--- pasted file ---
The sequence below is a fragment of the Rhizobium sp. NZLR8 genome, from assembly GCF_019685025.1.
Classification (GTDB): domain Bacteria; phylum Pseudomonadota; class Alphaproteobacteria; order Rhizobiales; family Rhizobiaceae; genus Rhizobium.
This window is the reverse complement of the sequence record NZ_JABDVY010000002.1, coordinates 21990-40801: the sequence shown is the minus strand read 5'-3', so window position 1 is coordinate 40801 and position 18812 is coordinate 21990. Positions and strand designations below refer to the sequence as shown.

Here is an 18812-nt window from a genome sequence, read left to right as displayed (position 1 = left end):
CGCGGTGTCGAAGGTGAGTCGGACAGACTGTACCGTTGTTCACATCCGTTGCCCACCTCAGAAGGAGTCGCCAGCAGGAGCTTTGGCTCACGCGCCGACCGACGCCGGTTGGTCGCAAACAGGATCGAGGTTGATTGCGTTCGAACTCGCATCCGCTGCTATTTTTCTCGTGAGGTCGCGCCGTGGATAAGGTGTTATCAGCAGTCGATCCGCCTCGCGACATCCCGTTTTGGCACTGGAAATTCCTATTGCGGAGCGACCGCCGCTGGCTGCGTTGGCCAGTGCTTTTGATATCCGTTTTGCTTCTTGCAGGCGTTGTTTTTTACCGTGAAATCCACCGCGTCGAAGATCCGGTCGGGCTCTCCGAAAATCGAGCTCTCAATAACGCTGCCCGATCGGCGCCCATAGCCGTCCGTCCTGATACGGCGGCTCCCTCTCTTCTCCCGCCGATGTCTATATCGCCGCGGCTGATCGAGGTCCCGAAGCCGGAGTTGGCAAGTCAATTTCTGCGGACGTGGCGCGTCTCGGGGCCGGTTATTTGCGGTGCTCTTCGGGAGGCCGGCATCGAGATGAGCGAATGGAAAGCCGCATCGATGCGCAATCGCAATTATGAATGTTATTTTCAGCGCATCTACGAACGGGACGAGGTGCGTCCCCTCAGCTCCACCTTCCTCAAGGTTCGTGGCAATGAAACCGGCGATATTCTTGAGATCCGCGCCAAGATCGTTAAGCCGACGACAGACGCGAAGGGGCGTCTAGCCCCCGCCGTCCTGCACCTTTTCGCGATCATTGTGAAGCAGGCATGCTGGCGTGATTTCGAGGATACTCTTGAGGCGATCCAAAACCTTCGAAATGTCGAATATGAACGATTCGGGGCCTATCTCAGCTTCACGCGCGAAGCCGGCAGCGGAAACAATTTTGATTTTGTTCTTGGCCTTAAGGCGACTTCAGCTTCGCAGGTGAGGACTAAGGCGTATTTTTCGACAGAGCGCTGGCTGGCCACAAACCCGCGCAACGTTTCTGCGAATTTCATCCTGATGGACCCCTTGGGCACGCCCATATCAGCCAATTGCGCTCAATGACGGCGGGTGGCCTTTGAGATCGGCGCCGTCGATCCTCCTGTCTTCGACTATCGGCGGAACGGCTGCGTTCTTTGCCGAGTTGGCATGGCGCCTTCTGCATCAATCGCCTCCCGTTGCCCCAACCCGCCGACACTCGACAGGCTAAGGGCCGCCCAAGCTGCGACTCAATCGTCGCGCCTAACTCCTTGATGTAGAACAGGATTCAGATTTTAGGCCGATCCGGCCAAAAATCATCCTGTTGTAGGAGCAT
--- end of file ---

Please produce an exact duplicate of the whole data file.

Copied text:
The sequence below is a fragment of the Rhizobium sp. NZLR8 genome, from assembly GCF_019685025.1.
Classification (GTDB): domain Bacteria; phylum Pseudomonadota; class Alphaproteobacteria; order Rhizobiales; family Rhizobiaceae; genus Rhizobium.
This window is the reverse complement of the sequence record NZ_JABDVY010000002.1, coordinates 21990-40801: the sequence shown is the minus strand read 5'-3', so window position 1 is coordinate 40801 and position 18812 is coordinate 21990. Positions and strand designations below refer to the sequence as shown.

Here is an 18812-nt window from a genome sequence, read left to right as displayed (position 1 = left end):
CGCGGTGTCGAAGGTGAGTCGGACAGACTGTACCGTTGTTCACATCCGTTGCCCACCTCAGAAGGAGTCGCCAGCAGGAGCTTTGGCTCACGCGCCGACCGACGCCGGTTGGTCGCAAACAGGATCGAGGTTGATTGCGTTCGAACTCGCATCCGCTGCTATTTTTCTCGTGAGGTCGCGCCGTGGATAAGGTGTTATCAGCAGTCGATCCGCCTCGCGACATCCCGTTTTGGCACTGGAAATTCCTATTGCGGAGCGACCGCCGCTGGCTGCGTTGGCCAGTGCTTTTGATATCCGTTTTGCTTCTTGCAGGCGTTGTTTTTTACCGTGAAATCCACCGCGTCGAAGATCCGGTCGGGCTCTCCGAAAATCGAGCTCTCAATAACGCTGCCCGATCGGCGCCCATAGCCGTCCGTCCTGATACGGCGGCTCCCTCTCTTCTCCCGCCGATGTCTATATCGCCGCGGCTGATCGAGGTCCCGAAGCCGGAGTTGGCAAGTCAATTTCTGCGGACGTGGCGCGTCTCGGGGCCGGTTATTTGCGGTGCTCTTCGGGAGGCCGGCATCGAGATGAGCGAATGGAAAGCCGCATCGATGCGCAATCGCAATTATGAATGTTATTTTCAGCGCATCTACGAACGGGACGAGGTGCGTCCCCTCAGCTCCACCTTCCTCAAGGTTCGTGGCAATGAAACCGGCGATATTCTTGAGATCCGCGCCAAGATCGTTAAGCCGACGACAGACGCGAAGGGGCGTCTAGCCCCCGCCGTCCTGCACCTTTTCGCGATCATTGTGAAGCAGGCATGCTGGCGTGATTTCGAGGATACTCTTGAGGCGATCCAAAACCTTCGAAATGTCGAATATGAACGATTCGGGGCCTATCTCAGCTTCACGCGCGAAGCCGGCAGCGGAAACAATTTTGATTTTGTTCTTGGCCTTAAGGCGACTTCAGCTTCGCAGGTGAGGACTAAGGCGTATTTTTCGACAGAGCGCTGGCTGGCCACAAACCCGCGCAACGTTTCTGCGAATTTCATCCTGATGGACCCCTTGGGCACGCCCATATCAGCCAATTGCGCTCAATGACGGCGGGTGGCCTTTGAGATCGGCGCCGTCGATCCTCCTGTCTTCGACTATCGGCGGAACGGCTGCGTTCTTTGCCGAGTTGGCATGGCGCCTTCTGCATCAATCGCCTCCCGTTGCCCCAACCCGCCGACACTCGACAGGCTAAGGGCCGCCCAAGCTGCGACTCAATCGTCGCGCCTAACTCCTTGATGTAGAACAGGATTCAGATTTTAGGCCGATCCGGCCAAAAATCATCCTGTTGTAGGAGCAT